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In this article, we have explored different ways to sort a string and an array of string in C Programming Language. We have presented C code snippets to illustrate the concepts. Sorting refers to the arrangement of the elements in a particular order depending on the comparing parameter.

**Table of contents**:

- Introduction.
- Sorting a string using bubble sort with steps.
- Explanation of bubble sort
- Sorting using quick sort with steps.
- Explanation of quick sort.
- Sorting using merge sort with steps.
- Explanation of merge sort.
- Sorting an array of strings:

a. Bubble sort method.

b. qsort method.

c. qsort method for a single string sorting.

## Introduction

We will study about how the string is sorted in lexographical order using various sorting algorithms in C language along with their varying time complexities and also sorting an array of strings using bubble sort method and qsort function.

## 1. Sorting a string using bubble sort.

Steps:

- Start with the first element of the string.
- Compare the selected element with the next element.
- If the selected element is greater than the next element then perform swapping of the elements or else move up to the next element.
- Repeat these steps till the selected element is of the last index and we get sorted array.

Code:

```
#include <stdio.h>
#include <stdlib.h>
#include<string.h>
int main()
{
char c[30], t;
int flag =0, count=0;
printf("Enter the string to be sorted:\n");
scanf("%s", c);
int n=strlen(c);
for(int i=0; i<n-1; i++){
for(int j=i+1; j<n; j++){
count++;
if(c[i]>c[j]){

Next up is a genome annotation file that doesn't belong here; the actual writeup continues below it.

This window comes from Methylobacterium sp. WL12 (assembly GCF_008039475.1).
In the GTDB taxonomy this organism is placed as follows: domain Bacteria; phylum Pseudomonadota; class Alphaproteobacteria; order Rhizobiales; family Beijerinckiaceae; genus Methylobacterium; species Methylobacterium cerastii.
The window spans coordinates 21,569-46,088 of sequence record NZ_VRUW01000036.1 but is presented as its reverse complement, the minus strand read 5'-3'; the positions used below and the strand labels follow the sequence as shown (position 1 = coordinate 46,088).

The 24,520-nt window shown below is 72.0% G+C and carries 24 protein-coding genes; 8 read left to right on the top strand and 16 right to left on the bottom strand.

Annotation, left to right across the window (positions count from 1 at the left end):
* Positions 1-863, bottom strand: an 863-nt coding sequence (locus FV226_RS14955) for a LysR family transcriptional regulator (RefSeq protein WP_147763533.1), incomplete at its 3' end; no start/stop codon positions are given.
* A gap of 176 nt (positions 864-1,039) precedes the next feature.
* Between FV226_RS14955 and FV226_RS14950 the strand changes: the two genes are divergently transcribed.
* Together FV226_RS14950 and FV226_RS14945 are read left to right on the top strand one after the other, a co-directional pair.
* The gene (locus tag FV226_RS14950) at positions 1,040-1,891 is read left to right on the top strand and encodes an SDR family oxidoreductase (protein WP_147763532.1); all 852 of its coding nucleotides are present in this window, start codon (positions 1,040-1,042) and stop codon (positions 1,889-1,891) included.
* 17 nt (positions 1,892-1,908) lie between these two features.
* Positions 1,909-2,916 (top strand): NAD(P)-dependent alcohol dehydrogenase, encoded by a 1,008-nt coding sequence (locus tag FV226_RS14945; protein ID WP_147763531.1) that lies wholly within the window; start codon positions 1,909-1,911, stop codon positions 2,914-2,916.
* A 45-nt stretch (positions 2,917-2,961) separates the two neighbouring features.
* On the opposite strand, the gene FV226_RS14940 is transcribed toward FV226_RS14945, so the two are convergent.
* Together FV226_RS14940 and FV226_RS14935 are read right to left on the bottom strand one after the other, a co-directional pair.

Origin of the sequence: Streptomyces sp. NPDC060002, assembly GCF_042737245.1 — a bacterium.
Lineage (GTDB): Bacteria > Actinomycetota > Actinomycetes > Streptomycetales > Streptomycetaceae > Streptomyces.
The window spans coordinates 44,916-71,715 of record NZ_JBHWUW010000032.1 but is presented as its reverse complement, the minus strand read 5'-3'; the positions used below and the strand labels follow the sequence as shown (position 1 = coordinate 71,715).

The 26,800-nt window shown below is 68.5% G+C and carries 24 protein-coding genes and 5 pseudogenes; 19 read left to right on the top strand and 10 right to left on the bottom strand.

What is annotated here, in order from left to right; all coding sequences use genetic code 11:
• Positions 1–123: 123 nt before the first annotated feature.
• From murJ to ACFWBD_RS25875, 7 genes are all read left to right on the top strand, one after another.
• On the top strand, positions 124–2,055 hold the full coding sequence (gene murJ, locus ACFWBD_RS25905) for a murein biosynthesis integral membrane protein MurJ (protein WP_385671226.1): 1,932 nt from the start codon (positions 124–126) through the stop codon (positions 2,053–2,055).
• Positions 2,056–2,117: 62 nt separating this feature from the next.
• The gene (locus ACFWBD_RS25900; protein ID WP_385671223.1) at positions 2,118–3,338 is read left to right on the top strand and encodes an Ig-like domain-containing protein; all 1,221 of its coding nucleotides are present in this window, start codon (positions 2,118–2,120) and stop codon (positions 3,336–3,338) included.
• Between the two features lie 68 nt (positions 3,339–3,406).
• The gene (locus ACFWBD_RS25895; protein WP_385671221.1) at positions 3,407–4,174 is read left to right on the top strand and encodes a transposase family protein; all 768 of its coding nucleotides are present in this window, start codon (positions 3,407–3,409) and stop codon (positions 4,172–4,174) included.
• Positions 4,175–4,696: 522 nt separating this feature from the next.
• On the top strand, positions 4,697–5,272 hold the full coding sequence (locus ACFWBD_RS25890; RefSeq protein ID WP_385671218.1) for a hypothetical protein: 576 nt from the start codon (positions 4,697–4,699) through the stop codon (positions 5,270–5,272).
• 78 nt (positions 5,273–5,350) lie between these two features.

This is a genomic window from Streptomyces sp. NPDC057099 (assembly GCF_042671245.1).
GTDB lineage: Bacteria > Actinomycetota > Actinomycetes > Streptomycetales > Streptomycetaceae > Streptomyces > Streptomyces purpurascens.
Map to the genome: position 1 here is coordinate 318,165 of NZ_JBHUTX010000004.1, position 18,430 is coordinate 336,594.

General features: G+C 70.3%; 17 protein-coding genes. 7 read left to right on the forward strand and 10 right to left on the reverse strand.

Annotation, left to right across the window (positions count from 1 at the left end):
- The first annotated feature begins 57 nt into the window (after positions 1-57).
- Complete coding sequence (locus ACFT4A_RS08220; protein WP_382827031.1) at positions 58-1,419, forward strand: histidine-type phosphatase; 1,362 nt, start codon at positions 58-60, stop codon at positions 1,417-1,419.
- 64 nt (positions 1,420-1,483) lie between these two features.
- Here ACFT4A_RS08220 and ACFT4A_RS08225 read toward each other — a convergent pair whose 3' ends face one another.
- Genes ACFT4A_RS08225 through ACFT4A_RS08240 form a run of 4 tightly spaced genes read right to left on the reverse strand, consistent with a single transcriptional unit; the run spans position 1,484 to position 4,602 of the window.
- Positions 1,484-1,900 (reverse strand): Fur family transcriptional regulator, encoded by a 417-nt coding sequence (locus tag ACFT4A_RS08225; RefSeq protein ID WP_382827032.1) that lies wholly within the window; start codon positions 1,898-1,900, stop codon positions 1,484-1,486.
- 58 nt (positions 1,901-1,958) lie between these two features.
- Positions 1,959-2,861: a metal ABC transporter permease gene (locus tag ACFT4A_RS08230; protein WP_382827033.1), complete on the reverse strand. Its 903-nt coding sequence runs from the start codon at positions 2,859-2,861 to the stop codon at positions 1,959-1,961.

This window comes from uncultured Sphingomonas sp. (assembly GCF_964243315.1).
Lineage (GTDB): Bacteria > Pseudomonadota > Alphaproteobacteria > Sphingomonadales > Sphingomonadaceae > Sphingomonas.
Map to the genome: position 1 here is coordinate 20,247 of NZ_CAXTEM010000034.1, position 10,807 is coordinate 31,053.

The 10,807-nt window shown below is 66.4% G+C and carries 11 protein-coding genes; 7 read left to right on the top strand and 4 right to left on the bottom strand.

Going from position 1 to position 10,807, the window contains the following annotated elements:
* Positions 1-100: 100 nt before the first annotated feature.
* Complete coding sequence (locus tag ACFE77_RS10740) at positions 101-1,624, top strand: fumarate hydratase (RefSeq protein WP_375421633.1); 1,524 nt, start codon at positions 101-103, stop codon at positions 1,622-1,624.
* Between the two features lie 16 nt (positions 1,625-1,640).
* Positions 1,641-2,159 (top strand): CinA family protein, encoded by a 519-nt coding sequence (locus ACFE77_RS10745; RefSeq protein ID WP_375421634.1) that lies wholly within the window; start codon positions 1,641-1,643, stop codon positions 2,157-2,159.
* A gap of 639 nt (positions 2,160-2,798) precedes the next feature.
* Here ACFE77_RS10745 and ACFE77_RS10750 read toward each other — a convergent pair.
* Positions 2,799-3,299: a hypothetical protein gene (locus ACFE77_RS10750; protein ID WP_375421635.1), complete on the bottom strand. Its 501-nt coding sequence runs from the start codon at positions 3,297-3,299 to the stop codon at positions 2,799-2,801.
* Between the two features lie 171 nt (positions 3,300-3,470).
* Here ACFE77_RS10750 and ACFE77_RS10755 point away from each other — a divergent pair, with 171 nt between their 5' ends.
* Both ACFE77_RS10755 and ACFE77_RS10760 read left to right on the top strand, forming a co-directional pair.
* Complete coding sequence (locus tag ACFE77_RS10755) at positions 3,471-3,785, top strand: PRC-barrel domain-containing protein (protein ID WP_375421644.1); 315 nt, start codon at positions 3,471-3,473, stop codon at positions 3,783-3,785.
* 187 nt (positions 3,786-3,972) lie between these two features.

t = c[i];
c[i] = c[j];
c[j] = t;
}
}
}
printf("\nThe sorted string is %s:", c);
return 0;
}
```

Input:

```
edcba
```

Output:

```
abcde
```

Explanation:

Bubble sort as the name suggests brings the smallest element to the front of the array.

So here smallest lexographically character will come at front.

Here the average and worst case time complexity of the bubble sort is O(n^2).

## 2.Sort String using Quick Sort.

Steps:

- Pick any pivot element in this case index 0.
- Take two variables to point left and right of the string say variables low and high in this case.
- The left will point to the low index, and the right will point to the high index.
- Move greater than pivot element to the right of the pivot.
- Move smaller than pivot element to the left of the pivot.
- Perform these operations until we get the sorted string.

Code:

```
#include<stdio.h>
#include<string.h>
void swap (char *a, char *b)
{
int t = *a;
*a = *b;
*b = t;
}
int partition (char arr[], int low, int high)
{
int pivot = arr[high];
int i = (low - 1);
for (int j = low; j <= high - 1; j++)
{
if (arr[j] <= pivot)
{
i++;
swap (&arr[i], &arr[j]);
}
}
swap (&arr[i + 1], &arr[high]);
return (i + 1);
}
void quickSort (char arr[], int low, int high)
{
if (low < high)
{
int pi = partition (arr, low, high);
quickSort (arr, low, pi - 1);
quickSort (arr, pi + 1, high);
}
}
void printArray (char arr[])
{
printf ("%s ", arr);
}
int main ()
{
char arr[30] ;
printf("Enter the string to be sorted:\n");
scanf("%s", arr);
int n = strlen(arr);
quickSort (arr, 0, n - 1);
printf ("The sorted array is: \n");
printArray (arr);
return 0;
}
```

Input:

```
opengenus
```

Output:

```
eegnnopsu
```

Explanation:

Quick Sort is a divide and conquer algorithm in which there are two functions one is quicksort and the other is partition function. In partition function one element is picked as pivot and the partitions the string around that pivot.

Here the average and worst case time complexity of the sort quick sort is O(nlog(n)) and O(n^2) respectively.

## 3.Sorting String using Merge Sort

Steps:

- Find the middle index of the string.
- Divide the string from the middle.